I recently have been asked by and investigator to call and speak with them about a stolen laptop, which was found on me during an arrest for stealing recyclable metals. While incarcerated, I was questioned and told them a vague area from which I were to have bought the laptop at a flea market. I was arrested for the recyclables in another state and the laptop was apparently stolen in my state. I served time for the recyclables and have since been on the "straight and narrow". I do not want to self convict myself by answering the questions incorrectly. Thank you.
Contact a criminal attorney to speak to the investigator. You can locate an attorney on AVVO under the TAB "Find Lawyer" - Many offer free consultations.
This is not intended to be legal advise or as legal representation. I am a California personal injury attorney . Be aware that every state has its own statute of limitations; and statutes & case laws that govern the handling of these matters.
You should say..."I would like to introduce you to my attorney"... Get one and don't say another word to anyone until you speak to him/her.
This response is based on information provided. Many variables may exist that can only be addressed in an interview. This answer in no way creates an attorney-client relationship.
There is no reason for you to speak to this person. Doing so will most likely result in an arrest.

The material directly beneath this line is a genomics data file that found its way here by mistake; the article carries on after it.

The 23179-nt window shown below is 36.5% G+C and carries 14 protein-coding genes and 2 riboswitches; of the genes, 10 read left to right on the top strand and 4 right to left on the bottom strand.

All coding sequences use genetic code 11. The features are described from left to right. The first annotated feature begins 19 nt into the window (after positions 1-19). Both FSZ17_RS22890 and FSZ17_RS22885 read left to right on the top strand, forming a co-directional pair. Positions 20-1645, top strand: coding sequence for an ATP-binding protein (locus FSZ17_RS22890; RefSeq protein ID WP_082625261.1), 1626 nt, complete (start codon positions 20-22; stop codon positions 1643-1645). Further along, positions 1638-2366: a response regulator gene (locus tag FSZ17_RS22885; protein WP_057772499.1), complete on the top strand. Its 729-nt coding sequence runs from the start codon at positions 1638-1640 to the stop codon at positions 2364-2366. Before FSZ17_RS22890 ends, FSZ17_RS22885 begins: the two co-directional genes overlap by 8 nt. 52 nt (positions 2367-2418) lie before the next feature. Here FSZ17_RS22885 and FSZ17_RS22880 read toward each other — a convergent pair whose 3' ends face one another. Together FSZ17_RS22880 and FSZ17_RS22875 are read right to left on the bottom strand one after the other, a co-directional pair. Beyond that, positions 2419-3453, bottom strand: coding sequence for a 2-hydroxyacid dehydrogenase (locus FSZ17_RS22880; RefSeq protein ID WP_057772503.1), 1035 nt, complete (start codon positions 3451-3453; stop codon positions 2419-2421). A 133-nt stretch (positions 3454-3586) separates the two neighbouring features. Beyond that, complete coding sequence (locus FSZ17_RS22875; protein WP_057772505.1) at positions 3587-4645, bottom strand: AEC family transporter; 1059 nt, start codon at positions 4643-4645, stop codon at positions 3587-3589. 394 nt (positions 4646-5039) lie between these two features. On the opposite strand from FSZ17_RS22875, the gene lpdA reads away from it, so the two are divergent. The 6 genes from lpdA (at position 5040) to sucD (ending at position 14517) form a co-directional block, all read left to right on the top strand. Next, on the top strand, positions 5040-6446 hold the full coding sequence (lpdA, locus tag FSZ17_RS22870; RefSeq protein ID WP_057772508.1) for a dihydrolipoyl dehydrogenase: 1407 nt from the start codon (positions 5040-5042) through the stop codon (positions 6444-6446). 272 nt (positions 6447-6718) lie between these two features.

The above is not intended as legal advice. The response does not constitute the creation of an attorney client relationship as this forum does not provide for a confidential communication.
No! The lesson also appears at minute 6:00 of the attached clip from "The Wire," where counsel advises "you don't say anything, you don't do anything, you don't write anything...."
Anything you say might be used in evidence against you. An attorney can assist you with evaluating the prosecution's case, any defenses that you might have, and any plea offer that might be made, so that you can decide whether to plea bargain or go to trial. If you were to be found guilty, then an attorney can assist you with presenting mitigation, allocution, and a recommendation for a more lenient sentence. and a recommendation for a more lenient sentence. Consider seeking a confidential consultation with an experienced criminal defense attorney. Beware that online posts are not confidential. If somehow the prosecution were to find your post, then it might be used in evidence against you.
Information in the reply is provided as a public service. It is neither a comprehensive statement of the law nor legal advice, and no one should rely on it as such. If you have a legal problem or question, you should consult with an attorney, who can investigate the particular circumstances of your situation. Responding to a post does not constitute legal representation. I am not your lawyer, until we make an agreement and I receive my fee. Beware that posts and replies are not confidential. Anyone can read them.
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